Truck Driver Fatigue Laws: What You Need to Know
Truck driver fatigue is a serious issue and safety hazard to not only the truck driver but also other road users. As a truck driver, you need to be well versed in the truck driver fatigue laws applicable to the relevant state you operate in. In this article, we’ll cover the basics of truck driver fatigue laws and management in Australia.
Truck Driver Fatigue Laws
In simple terms, the law states heavy vehicle drivers must not drive or operate a vehicle fatigued. In order to ensure compliance, truck drivers are required to record both work time and rest time. In order to remain compliant it’s important to understand what constitutes work time and rest time.
What is Considered Work Time?
Work time doesn’t just consider the time spent driving. It considers all tasks in relation to the operation of heavy vehicles. This could include tasks such as securing truck tarps and load restraints, loading and unloading the vehicle, safety checks, staff briefings, cleaning, and completing documentation.
What is Considered Rest Time?
Rest time is all time that is not considered work time. 24 hour periods of rest time are considered a ‘relevant major rest break’.
Who Do Driver Fatigue Laws Apply To?
- According to the Heavy Vehicle National Law, driver fatigue laws apply to drivers with a:
- vehicle with a Gross Vehicle Mass (GVM) of over 12t
- combination when the total of the GVM is over 12t
- bus with GVM over 4.5t fitted to carry more than 12 adults (including the driver)
- a truck, or a combination including a truck, with a GVM of over 12t with a machine or implement attached.
How Many Hours Are You Allowed to Work Without a Break?
The amount of work and rest hours required depends on what option the operator has chosen. Under Heavy Vehicle National Law there are 3 different options to choose from, standard hours, basic fatigue management (BFM), and advanced fatigue management (AFM). Depending on which one the business has chosen to comply with, indicates the regulation surrounding work and rest hours.
Operators who don’t have accreditation for fatigue management are required to operate under ‘Standard Hours’. Meaning every time a certain amount of work hours is reached, a break must be taken. Break times depend on the number of hours worked.
Basic Fatigue Management
Operators with Basic Fatigue Management accreditation can operate under more flexible work and rest hours, allowing them to (among other things) do up to 14 hour stretches in a single 24-hour period.
Advanced Fatigue Management
With Advanced Fatigue Management, you have the option to propose your own work hours as long they are offset by sleep and rest. This system offers a great deal of flexibility than the other two options. However, in order to operate under these regulations, both businesses and drivers need to demonstrate to the NHVR that they understand all associated risks and can demonstrate they are taking reasonable steps to off-set these risks.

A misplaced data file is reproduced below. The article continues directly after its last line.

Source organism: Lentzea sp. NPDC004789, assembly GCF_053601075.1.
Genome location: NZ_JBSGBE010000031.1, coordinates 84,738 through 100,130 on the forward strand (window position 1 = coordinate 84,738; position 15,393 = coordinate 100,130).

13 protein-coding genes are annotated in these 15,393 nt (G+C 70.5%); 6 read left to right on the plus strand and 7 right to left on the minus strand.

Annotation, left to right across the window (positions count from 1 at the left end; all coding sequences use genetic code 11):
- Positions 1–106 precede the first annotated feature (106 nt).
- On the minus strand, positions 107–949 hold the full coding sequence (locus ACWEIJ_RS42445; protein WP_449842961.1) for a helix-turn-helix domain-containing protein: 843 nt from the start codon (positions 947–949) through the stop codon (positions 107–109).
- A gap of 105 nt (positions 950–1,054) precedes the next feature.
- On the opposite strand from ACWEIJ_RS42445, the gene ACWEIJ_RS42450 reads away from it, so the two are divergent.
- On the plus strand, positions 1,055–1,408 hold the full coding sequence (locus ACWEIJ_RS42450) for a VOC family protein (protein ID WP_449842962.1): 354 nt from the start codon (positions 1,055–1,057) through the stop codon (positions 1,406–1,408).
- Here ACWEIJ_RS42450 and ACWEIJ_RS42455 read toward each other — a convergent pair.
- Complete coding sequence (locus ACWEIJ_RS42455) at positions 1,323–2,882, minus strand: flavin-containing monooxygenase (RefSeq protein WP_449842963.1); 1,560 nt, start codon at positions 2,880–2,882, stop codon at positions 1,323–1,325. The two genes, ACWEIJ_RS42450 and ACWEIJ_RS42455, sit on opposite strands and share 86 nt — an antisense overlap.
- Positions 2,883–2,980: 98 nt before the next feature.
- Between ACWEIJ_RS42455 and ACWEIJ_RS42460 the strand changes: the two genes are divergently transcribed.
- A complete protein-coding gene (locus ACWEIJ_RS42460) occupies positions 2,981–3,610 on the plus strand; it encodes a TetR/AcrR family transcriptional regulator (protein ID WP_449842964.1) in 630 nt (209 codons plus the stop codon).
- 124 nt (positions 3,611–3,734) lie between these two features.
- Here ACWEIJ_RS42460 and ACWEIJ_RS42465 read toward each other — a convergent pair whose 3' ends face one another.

As driver fatigue laws are heavily reliant on the amount of hours spent working and resting, it’s important that drivers keep record of their hours appropriately. Currently, fatigue laws relating to keeping work diaries only apply to the following states. New South Wales, Victoria, Queensland, South Australia, Tasmania, and ACT. If you are an interstate truck driver, it’s important you also understand the different laws and regulations in each state.
Chain of Responsibility Laws
The chain of responsibility highlights that every in the logistics supply chain is legally liable if a fatigued driver gets into an accident. That means in the case of an accident, there is not one sole responsible person for the accident. These include people who load the freight, unload the freight, employers, and management. Therefore, it is an entire team’s responsibility to ensure that driver fatigue is avoided and that there is a driver fatigue management plan in place.
Signs of Driver Fatigue
It’s important to be aware of the different signs of truck fatigue. If you are experiencing these signs on the road, you shouldn’t be driving a truck. These can include:
- Frequent Yawning
- Slower reaction times
- Loss of concentration
- Impaired driving performance
- Difficulty in maintaining
How Do You Manage Driver Fatigue?
The obvious answer is to ensure you get a good night’s rest before you start driving. Other tips include keeping on track of your working hours to ensure you are not driving over the maximum, maintaining a healthy lifestyle, and looking out for any colleagues who may be showing symptoms of fatigue.
Truck Driver Fatigue Management Courses
Some trucking companies provide drivers with a truck driver fatigue management course, however, this is not mandatory. Driving fatigue management training courses are accredited and offered by registered training organisations.
Keep Safe on The Road
It’s extremely important that both employers and employees are well-versed in the regulations surrounding truck driver fatigue. If you are ever unsure, it’s always best to reach out to your employer or the National Heavy Vehicle Regulator for more information.
Frequently Asked Questions
The risks of driving a heavy commercial vehicle fatigued far outway any benefits. If you ever feel pressured to drive fatigued, you are able to report the incident to NHVR or the relevant authoritative body in your state.
Yes, however there are important regulations to follow if you are going to do this. At any given time you are only allowed to work under one. When swapping to the other a driver must have had at least 48 hours of continuous rest.
Yes, there are exceptions but strict criteria apply. It’s best to contact the NHVR to find out more.